Electrical codes are designed to keep people and buildings safe from the dangers that electrical currents can pose, like electrocution and fire. Unfortunately, there is no one set of rules when it comes to electrical codes. A veritable patchwork of electrical codes exist across the United States. Much has been done to standardize various building codes—including electrical codes—in the past few decades, but because different regions have different climates, weather patterns, and citizen attitudes, there is still quite a bit of variation.

Businesses and sometimes even residences must comply with all the regulations that govern electrical wiring and power delivery in their location, whether the source of the regulation is local ordinance, state law, or a federal agency (like OSHA).

Some requirements are fairly universal, like a requirement that electrical devices be certified by Underwriter’s Laboratories (UL) or another independent certification lab.

The National Electrical Code (NEC)

NEC Adoption, May 2024The National Fire Protection Association (NFPA) established the National Electrical Code (NEC) as a standard for electrical safety in residential, commercial, and industrial buildings. As the national benchmark for the safe installation of electrical wiring and equipment, the American National Standards Institute (ANSI) also recognizes the NEC. This makes it the primary electrical code used in the United States, but it’s adoption has not been universal (see map from ESFI.org).

The most recent revision of the NEC is the 2023 edition. States and local municipalities determine which edition of the NEC they are going to use and if they are going to be more or less restrictive. The NEC comes out with a new edition every 3 years. Some areas use the new 2023 edition, but many areas still use an older edition of the code, from as early as 2008, and some municipalities use a variance of the national code.

Canadian Electrical Code (CE)

The CE Code is very similar to the NEC and is used throughout Canada. Provinces and municipalities determine what edition of the CE Code they are going to use and some minor modifications may exist. None of the modifications are known to impact iMovR desktop power products.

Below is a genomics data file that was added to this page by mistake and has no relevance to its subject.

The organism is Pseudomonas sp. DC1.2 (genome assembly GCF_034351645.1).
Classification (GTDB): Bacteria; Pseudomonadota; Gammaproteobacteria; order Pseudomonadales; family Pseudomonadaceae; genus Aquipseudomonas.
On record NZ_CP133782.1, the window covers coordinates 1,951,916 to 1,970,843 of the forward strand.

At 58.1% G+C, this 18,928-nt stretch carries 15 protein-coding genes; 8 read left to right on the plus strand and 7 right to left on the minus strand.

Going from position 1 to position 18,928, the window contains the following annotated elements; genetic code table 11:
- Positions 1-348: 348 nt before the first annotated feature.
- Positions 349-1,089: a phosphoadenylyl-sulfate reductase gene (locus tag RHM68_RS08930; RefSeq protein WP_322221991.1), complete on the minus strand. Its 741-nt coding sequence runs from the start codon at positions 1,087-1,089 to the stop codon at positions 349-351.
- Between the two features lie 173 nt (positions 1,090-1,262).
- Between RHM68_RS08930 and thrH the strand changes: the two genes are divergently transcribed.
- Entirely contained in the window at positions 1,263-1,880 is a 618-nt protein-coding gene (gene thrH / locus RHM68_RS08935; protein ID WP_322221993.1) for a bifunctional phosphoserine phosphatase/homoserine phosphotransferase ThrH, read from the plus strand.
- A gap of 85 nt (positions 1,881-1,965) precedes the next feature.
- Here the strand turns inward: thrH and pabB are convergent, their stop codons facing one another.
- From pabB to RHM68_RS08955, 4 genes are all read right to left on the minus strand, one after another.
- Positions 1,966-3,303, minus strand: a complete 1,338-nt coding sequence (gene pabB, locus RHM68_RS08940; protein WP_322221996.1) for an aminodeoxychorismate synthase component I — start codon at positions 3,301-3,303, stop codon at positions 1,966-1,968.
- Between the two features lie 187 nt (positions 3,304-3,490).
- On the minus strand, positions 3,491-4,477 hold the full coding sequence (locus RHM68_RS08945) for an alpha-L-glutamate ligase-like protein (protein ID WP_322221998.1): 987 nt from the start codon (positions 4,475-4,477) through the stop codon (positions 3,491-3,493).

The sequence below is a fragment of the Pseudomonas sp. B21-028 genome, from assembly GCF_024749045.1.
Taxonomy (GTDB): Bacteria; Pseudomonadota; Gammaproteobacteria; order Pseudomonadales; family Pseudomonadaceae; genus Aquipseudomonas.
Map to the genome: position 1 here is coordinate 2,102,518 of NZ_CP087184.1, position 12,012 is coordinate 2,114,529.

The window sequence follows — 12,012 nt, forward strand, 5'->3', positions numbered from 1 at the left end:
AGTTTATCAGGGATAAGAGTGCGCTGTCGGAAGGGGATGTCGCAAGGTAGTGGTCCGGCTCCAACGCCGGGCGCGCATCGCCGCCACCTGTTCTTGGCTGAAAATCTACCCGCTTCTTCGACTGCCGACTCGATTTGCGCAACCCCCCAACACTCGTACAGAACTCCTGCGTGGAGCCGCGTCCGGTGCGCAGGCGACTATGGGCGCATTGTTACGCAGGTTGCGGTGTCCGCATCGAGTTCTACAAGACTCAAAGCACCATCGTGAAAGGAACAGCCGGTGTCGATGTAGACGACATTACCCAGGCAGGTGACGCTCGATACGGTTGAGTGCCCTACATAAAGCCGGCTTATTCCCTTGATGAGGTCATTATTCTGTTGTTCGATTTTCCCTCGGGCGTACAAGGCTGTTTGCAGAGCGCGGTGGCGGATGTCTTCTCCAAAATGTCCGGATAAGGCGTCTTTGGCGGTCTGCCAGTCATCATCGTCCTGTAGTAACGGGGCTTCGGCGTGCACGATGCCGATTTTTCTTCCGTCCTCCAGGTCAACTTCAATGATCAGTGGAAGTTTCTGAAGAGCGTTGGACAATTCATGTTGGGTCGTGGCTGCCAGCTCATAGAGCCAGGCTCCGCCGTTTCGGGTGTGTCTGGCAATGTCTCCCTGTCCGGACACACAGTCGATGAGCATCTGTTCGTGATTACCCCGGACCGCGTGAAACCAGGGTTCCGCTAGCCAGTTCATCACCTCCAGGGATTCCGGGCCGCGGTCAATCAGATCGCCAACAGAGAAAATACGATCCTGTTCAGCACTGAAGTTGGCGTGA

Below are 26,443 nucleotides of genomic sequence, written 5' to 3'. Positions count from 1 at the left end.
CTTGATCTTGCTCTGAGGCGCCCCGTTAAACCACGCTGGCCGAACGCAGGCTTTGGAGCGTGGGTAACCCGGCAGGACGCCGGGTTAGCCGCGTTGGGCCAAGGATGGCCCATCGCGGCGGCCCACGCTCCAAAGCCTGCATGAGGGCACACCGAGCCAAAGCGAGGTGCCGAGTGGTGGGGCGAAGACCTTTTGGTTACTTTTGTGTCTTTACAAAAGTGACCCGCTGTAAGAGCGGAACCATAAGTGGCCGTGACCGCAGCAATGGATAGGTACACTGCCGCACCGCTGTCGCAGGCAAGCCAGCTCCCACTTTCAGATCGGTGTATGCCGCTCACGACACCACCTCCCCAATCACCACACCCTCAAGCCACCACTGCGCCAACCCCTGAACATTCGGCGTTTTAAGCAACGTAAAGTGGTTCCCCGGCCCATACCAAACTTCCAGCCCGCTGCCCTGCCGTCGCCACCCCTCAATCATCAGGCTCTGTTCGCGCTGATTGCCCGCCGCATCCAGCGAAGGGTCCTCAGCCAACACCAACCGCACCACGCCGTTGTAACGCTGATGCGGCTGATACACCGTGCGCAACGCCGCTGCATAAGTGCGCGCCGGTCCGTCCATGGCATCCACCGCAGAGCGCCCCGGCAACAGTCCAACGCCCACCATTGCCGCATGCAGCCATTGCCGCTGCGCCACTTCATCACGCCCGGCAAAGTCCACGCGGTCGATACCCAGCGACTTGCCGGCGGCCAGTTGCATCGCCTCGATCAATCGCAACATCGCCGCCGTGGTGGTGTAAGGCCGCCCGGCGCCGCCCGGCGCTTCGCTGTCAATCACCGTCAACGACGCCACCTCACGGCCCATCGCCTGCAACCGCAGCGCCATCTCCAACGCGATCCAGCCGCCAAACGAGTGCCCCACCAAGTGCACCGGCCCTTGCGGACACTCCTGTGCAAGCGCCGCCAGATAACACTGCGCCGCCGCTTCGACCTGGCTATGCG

The CE Code requires that products be tested and labeled by a certified test lab to appropriate Canadian Standards Association requirements.

Municipal Codes

Finally, while a minority of states prohibit local governments from changing or adding to statewide building and electrical codes, in most of the U.S., municipalities are free to enact their own regulations. Some notable city regulations that impact the use of iMovR's desktop power options are below.

City of Chicago

Listed Furniture Power Distribution Units (FPDU’s) are UL or ETL Listed cord and plug accessories. These include all our products with a standard 15A plug, Listed Interlink, Listed Interlink iQ, and Twine. Listed FPDU’s can be used in the city of Chicago as long as they are installed on Listed freestanding furniture that can be repositioned by users. This Includes tables with built-in casters. The maximum cord length is 9 feet.

City Of New York

As of 2009, NYC allows the use of Relocatable Power Taps and Furniture Power Distribution Units in office environments.

International Fire Code

This is a more restrictive code that potentially impacts iMovR's desktop power options. Municipalities that follow this code require that a circuit breaker be a part of every Relocatable Power Tap (RPT) or Furniture Power Distribution Unit (FPDU). Known municipalities that follow this code currently are Los Angeles, CA; San Francisco, CA; and Charlotte, NC. The application of this code has been sporadic, but users still need to be aware of this requirement.


The NEC requires that products be tested and labeled by a certified test lab to NEC requirements.

Nationally Recognized Testing Laboratories (NRTLs), are a 3rd-party companies like UL or Intertek that are authorized to test to the codes/standards. If a product passes their test, they can apply their certification mark. These marks come in two types: Listed and Recognized.


These products are considered safe to use on their own (when correctly installed) and do not need anything else to provide protection or safety. All the desktop power options sold here at iMovR fall into this category.


These components are considered safe to use when installed with additional parts or protection, usually by an electrician. They require further investigation to assure the additional parts or protection provide the needed safety.

While most of the requirements in all the various electrical codes pertain to the construction and maintenance of your building’s electrical systems, there are still plenty that apply to power management and delivery devices. Keeping all those regulations straight can be difficult, which is why our electrical experts and engineers have already taken care of it. Every power management device from iMovR has been designed with these regulations in mind, and are compliant everywhere in the United States. Whether you’re looking to outfit a single office or multiple sites across the nation, iMovR power management is there to serve your desktop power needs.